Biden has limited options in the current fight against Covid.

In other words, while by any measure Biden’s Covid policy has been smarter, more rational and more informed by science than Trump’s, the pandemic persists. With each passing day, voters will care less about how Trump handled Covid and more about what Biden is doing.

This is the nature of politics and the presidency. It is also the nature of politics that most voters will not ask themselves how much worse things would be if Trump were still in the White House. Instead, they will look at the state of the pandemic, see that things are not going well and blame who is in office now.

But Biden has limited options in the current fight against Covid. The administration has continued, rightly, to stress vaccines, masks and other public health measures. Moreover, the recent announcement that it will be opening new testing sites and making at-home test kits available for free will help, as well. However, nothing the White House says or does will convince those strongly opposed to vaccinations and throwing political fuel on that toxic fire to take necessary health and safety precautions. A large number of unvaccinated Americans all but ensures the pandemic will continue.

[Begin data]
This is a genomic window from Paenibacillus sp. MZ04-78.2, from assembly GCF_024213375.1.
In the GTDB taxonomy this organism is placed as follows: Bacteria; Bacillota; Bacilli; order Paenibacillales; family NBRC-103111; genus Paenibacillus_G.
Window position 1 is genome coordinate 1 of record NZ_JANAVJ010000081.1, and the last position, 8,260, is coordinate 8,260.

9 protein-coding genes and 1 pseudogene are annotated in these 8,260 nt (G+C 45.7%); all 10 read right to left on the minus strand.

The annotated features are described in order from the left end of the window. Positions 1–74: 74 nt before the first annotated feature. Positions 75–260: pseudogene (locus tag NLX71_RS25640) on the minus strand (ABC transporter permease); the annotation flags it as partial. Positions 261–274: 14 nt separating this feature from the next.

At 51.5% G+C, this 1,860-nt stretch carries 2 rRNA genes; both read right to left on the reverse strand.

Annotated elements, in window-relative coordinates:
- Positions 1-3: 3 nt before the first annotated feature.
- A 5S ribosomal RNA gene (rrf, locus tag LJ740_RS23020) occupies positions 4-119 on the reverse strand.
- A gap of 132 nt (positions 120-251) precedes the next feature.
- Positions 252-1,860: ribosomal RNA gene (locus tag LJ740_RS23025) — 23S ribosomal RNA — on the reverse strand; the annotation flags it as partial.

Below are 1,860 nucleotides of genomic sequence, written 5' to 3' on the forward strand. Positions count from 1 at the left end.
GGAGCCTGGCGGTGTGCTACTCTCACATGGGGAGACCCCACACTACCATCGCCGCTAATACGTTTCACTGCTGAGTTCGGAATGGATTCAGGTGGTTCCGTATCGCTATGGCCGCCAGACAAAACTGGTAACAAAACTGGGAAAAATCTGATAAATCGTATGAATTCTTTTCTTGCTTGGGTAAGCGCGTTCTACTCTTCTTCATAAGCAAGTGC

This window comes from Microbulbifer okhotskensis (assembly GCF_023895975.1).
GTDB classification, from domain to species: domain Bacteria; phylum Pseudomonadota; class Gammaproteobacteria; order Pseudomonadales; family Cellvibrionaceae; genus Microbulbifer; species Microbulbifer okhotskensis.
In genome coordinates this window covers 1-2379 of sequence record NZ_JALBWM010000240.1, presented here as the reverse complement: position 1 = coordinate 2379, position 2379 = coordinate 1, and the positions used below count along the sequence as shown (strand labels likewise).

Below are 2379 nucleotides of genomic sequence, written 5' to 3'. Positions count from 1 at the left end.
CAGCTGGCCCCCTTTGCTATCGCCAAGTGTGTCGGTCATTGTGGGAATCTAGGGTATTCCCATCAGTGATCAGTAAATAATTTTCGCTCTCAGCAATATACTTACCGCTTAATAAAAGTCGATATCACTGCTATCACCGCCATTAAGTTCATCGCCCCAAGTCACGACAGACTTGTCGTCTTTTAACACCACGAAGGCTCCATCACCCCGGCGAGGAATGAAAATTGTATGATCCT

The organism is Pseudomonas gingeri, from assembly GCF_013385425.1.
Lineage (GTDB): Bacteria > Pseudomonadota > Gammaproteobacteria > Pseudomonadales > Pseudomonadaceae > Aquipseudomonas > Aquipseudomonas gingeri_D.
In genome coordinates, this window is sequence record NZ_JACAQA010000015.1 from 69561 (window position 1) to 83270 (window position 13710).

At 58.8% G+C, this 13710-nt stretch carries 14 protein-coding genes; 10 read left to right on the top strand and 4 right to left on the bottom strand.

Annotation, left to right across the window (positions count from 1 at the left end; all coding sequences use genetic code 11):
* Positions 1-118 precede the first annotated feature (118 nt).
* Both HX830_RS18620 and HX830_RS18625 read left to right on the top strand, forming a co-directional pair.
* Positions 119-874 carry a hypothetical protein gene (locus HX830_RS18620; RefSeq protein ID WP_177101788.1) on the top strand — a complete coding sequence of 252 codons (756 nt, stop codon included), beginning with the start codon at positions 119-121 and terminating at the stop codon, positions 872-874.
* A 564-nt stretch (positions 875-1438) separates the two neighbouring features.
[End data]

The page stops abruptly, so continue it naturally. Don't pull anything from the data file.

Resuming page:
Biden’s Covid policy is also constrained by a population that is exhausted with the pandemic, particularly with regard to school closures. So America will likely stumble along for a while in this half-normal, half-pandemic state with around 1,000 people dying a day and millions more concerned about getting sick, grieving for lost loved ones or working in health care systems that are becoming overrun again.

This bad situation is made worse because Manchin decided that, after negotiating for months and forcing the administration to whittle down the Build Back Better Act, he would withhold his vote for a bill that would have begun to improve the lives of millions of Americans. As Biden enters his second year, this has left him with little to offer the public other than a failed legislative agenda and an ongoing pandemic.

Still, it remains undeniable that despite these problems under Biden, things would be exponentially worse if Trump, whose pandemic policy amounted to ignorance, were still in the White House. But that may not be enough for voters come 2022 and 2024.